When Inkscape was started, it was a loose coalition of folks that met on the Internet. We weren’t really focused on things like governance, the governance was mostly who was an admin on SourceForge (it was better back then). We got some donated server time for a website and we had a few monetary donations that Bryce handled mostly with his personal banking. Probably one of our most valuable assets, our domain, was registered to and paid for by Mentalguy himself.

Realizing that wasn’t going to last forever we started to look into ways to become a legal entity as well as a great graphics program. We decided to join the (then much smaller) Software Freedom Conservancy which has allowed us to take donations as a non-profit and connected us to legal and other services to ensure that all the details are taken care of behind the scenes. As part of joining The Conservancy we setup a project charter, and we needed some governance to go along with that. This is where we officially established what we call “The Inkscape Board” and The Conservancy calls the Project Leadership Committee. We needed a way to elect that board, for which we turned to the AUTHORS file in the Inkscape source code repository.

Today it is clear that the AUTHORS file doesn’t represent all the contributors to Inkscape. It hasn’t for a long time and realistically didn’t when we established it. But it was easy. What makes Inkscape great isn’t that it is a bunch of programmers in the corner doing programmer stuff, but that it is a collaboration between people with a variety of skill sets bringing those perspectives together to make something they couldn’t build themselves.

Who got left out? We chose a method that had a vocational bias, it preferred people who are inclined to and enjoy computer programming. As a result translators, designers, technical writers, article authors, moderators, and others were left out of our governance. And because of societal trends we picked up both a racial and gender bias in our governance. Our board has never been anything other than a group of white men.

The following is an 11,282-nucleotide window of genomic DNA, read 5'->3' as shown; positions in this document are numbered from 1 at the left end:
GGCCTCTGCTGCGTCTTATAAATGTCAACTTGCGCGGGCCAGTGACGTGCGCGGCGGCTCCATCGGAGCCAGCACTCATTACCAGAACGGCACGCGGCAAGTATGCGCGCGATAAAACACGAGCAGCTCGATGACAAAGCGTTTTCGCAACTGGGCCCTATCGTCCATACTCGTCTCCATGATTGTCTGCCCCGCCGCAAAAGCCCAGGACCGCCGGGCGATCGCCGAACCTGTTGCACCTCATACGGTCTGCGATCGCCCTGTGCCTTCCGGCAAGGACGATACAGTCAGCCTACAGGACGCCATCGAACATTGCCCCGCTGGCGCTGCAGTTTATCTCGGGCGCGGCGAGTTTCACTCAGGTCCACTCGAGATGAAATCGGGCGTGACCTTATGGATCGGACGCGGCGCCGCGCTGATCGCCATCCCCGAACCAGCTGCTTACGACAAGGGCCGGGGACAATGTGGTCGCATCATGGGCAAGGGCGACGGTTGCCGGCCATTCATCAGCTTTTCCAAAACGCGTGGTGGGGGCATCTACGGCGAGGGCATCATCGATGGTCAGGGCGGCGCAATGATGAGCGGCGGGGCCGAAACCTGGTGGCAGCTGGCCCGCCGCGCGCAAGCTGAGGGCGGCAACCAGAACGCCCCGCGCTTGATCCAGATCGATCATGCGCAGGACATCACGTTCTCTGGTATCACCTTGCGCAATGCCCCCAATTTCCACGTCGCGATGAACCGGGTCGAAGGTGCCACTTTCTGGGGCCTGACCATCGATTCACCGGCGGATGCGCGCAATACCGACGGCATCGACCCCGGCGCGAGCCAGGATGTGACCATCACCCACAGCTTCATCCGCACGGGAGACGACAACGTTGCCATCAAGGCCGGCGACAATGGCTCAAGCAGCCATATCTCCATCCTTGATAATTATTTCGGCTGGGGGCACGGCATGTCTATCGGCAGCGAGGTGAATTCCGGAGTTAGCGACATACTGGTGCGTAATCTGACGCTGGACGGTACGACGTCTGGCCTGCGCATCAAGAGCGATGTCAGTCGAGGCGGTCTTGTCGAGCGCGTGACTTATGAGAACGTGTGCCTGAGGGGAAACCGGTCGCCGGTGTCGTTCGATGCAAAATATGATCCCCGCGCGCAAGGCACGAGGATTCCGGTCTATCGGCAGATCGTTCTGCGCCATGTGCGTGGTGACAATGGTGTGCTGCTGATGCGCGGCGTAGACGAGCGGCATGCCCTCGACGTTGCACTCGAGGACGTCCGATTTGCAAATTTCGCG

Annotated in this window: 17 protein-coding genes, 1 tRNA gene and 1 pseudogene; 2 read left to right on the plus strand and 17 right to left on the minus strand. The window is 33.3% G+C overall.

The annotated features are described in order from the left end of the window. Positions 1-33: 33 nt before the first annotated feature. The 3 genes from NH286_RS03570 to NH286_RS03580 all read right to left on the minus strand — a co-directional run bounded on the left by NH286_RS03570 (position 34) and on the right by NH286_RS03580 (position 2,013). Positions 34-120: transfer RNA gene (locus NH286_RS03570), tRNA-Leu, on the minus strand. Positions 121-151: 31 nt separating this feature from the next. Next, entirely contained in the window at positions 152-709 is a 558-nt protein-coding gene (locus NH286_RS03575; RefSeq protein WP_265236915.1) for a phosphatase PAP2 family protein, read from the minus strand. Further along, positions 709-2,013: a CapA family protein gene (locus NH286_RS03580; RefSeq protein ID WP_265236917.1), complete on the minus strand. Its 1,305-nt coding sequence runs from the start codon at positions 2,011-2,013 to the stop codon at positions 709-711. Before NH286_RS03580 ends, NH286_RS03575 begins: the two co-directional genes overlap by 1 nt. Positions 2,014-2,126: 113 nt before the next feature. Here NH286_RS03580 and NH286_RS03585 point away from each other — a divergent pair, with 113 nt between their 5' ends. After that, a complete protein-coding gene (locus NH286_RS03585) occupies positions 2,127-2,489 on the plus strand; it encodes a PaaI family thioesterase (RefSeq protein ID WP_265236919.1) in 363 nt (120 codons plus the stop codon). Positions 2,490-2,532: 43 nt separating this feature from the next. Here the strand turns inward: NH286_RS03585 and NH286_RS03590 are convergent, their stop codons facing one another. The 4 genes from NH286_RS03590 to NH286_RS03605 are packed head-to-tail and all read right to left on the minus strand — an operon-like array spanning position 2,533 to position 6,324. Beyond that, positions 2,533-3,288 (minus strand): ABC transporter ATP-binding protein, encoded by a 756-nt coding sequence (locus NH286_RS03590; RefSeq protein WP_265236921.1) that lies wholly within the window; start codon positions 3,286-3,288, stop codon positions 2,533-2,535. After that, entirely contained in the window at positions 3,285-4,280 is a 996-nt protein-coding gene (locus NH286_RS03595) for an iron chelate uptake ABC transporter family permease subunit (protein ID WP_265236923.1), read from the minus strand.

We are now taking specific actions to correct this in the Inkscape charter and starting to officially recognize the contributions that have been slighted by this oversight.

Our core of recognizing contributors has always been about peer-review with a rule we’ve called the “two patch rule.” It means that with two meaningful patches that are peer-reviewed and committed you’re allowed to have commit rights to the repository and added to the AUTHORS file. We want to keep this same spirit as we start recognize a wider range of contributions so we’re looking to make it the “two peers rule.” Here we’ll add someone to the list of contributors if two peers who are contributors say the individual has made significant contributions. Outside of the charter we expect each group of contributors will make a list of what they consider to be a significant contribution so that potential contributors know what to expect. For instance, for developers it will likely remain as patches.

We’re also taking the opportunity to build a process for contributors who move on to other projects. Life happens, interests change, and that’s a natural cycle of projects. But our old process which focused more on copyright of the code didn’t allow for contributors to be marked as retired. We will start to track who voted in elections (board members, charter changes, about screens, etc.) and contributors who fail to vote in two consecutive elections will be marked as retired. A retired contributor can return to active status by simply going through the “two peers rule.”

These are ideas to start the discussion, but we always want more input and ideas. Martin Owens will be hosting a video chat to talk about ideas surrounding how to update the Inkscape charter. Also, we welcome anyone to post on the mailing list for Inkscape governance.

As a founder it pains me to think of all the contributions that have gone unrecognized. Sure there were “thank yous” and beers at sprints, but that’s not enough. I hope this new era for Inkscape will see these contributions recognized and amplified so that Inkscape can continue to grow. The need for Free Software has only grown throughout Inkscape’s lifetime and we need to keep up!

posted Sep 8, 2021 | permanent link